Clayton Antitrust Act of 1914: Definition & Summary

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  • 0:05 What Is Antitrust Law?
  • 0:49 Before Clayton
  • 2:15 Clayton Antitrust Act of 1914
  • 3:58 Lesson Summary
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Lesson Transcript
Instructor: David White
Through this lesson, you will learn about antitrust laws and why they are important in U.S. law and economics. You will also see why the Clayton Antitrust Act of 1914 is so important to us in the present day.

What Is Antitrust Law?

Have you ever been so frustrated with your cable or Internet provider that you decided to switch to another provider? Well, if you live in the United States, one of the reasons that you have other options is because of a set of laws known as antitrust laws. Antitrust laws are a series of U.S. laws first enacted by Congress in 1890 to ensure fair business practices and prohibit actions that would restrict trade. For example, if I owned an electric company in California and I decided that I wanted to buy all of the other electric companies in the state, this would be prohibited by antitrust laws, because it is what's known as a monopoly. In other words, it would restrict both consumer and competitor options.

Before Clayton

Before the Clayton Antitrust Act of 1914, there was the Sherman Antitrust Act. Enacted in 1890 it was fairly limited in scope and was intended to prohibit unscrupulous business practices that restricted competition in the marketplace. The act was not intended to stop people from fairly taking over a business or industry if they possessed the skills. It was simply designed to keep people from engaging in activities that would intentionally limit competition or give themselves an unfair advantage. Over the years, the law has been interpreted in a number of different ways and applied much more broadly than may have been intended.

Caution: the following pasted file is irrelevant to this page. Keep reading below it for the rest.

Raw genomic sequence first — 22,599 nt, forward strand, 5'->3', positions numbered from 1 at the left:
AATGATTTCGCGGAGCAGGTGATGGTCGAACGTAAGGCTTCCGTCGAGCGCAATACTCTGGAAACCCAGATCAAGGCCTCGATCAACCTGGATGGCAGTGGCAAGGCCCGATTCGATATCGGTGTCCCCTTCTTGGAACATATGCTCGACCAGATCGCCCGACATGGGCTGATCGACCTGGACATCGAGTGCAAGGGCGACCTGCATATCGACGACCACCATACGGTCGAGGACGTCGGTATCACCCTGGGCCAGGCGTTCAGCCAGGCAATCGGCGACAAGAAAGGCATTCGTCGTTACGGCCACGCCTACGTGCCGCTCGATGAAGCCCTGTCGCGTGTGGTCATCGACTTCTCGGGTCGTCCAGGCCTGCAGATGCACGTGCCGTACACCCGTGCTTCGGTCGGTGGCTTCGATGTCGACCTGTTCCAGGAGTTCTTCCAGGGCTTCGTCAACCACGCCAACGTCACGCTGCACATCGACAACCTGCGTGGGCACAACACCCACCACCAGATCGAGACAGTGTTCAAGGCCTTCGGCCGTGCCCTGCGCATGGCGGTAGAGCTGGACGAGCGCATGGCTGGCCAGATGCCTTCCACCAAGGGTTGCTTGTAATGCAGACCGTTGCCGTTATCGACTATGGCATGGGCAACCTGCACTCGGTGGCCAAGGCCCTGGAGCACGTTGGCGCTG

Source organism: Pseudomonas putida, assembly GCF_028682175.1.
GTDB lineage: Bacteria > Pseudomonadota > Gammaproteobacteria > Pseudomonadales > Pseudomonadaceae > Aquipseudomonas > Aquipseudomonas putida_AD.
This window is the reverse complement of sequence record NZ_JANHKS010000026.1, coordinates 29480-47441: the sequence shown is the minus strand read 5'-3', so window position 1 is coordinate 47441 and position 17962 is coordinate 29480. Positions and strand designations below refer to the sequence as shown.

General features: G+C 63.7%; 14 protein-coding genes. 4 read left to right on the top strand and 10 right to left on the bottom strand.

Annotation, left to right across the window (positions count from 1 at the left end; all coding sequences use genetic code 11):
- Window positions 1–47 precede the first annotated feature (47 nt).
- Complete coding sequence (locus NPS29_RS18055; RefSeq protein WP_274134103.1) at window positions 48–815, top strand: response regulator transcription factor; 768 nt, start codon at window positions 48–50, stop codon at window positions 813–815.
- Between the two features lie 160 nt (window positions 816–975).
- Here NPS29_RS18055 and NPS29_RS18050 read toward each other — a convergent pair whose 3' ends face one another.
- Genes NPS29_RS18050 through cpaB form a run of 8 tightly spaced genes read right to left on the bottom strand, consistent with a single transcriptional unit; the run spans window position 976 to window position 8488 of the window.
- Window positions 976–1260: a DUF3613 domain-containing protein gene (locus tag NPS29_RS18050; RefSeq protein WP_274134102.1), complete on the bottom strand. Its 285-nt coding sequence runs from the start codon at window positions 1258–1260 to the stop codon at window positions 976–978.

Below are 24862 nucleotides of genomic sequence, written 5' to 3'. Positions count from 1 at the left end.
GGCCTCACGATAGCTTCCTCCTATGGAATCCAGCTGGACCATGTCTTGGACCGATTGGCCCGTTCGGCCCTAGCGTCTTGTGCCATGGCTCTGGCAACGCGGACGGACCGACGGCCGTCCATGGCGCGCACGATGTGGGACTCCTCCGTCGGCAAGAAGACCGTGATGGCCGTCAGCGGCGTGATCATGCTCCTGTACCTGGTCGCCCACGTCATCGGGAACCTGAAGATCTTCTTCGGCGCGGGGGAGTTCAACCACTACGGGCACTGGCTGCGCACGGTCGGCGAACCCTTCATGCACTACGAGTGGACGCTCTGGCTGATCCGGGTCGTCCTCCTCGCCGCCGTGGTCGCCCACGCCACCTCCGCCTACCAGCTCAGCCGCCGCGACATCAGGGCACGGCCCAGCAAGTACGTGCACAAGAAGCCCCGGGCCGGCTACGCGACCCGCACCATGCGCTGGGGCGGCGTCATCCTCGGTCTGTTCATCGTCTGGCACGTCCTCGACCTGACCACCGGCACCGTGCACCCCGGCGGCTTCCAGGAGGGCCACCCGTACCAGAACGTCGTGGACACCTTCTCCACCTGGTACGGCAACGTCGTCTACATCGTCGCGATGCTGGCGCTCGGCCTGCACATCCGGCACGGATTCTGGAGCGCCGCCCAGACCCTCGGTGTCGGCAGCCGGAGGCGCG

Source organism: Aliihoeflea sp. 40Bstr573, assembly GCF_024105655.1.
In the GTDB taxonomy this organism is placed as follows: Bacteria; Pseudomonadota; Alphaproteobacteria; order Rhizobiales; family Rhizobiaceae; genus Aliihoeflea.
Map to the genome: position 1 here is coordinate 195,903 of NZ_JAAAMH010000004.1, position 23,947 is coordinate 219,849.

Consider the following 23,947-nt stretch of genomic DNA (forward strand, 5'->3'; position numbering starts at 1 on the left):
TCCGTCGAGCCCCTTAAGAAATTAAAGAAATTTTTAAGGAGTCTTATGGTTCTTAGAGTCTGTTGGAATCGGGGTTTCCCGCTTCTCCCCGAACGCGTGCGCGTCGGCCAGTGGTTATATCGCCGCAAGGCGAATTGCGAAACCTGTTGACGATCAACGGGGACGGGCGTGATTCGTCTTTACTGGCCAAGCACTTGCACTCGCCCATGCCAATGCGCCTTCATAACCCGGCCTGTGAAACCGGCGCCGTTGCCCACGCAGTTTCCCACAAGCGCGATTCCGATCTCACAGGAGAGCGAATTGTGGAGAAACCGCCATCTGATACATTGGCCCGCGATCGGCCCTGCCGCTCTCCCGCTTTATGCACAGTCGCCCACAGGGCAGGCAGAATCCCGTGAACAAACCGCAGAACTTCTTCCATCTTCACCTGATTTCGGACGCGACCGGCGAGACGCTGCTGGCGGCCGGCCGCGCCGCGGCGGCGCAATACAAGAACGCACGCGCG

Though it was initially well-intended, the Sherman Antitrust Act prompted business owners to find ways around these laws through loopholes that would allow them to make as much money as possible without violating U.S. law. For example, rather than one business buying up all of the competition, two or more businesses would merge together to create a single business entity. Although this amounted to essentially the same thing, merging businesses was not prohibited by the 1890 act.

The Sherman Antitrust Act of 1890 was also primarily concerned with how businesses affected each other, not with the impact that they had on the consumer or the worker. Because businesses still managed to find ways to consolidate power, they were still able to create an imbalance that allowed them to charge whatever prices they wanted and treat their employees however they wanted.

Clayton Antitrust Act of 1914

In response to these problems, Alabama State Representative Henry De Lamar Clayton introduced new legislation in 1914 that would close loopholes and ensure fair competition. The idea was to create a law that would preempt any unscrupulous practices and balance the increasingly unfair marketplace in the United States. This was known as the Clayton Antitrust Act of 1914.

The wording of Clayton's act is somewhat complicated, but it essentially adds the following four conditions to previous antitrust law:

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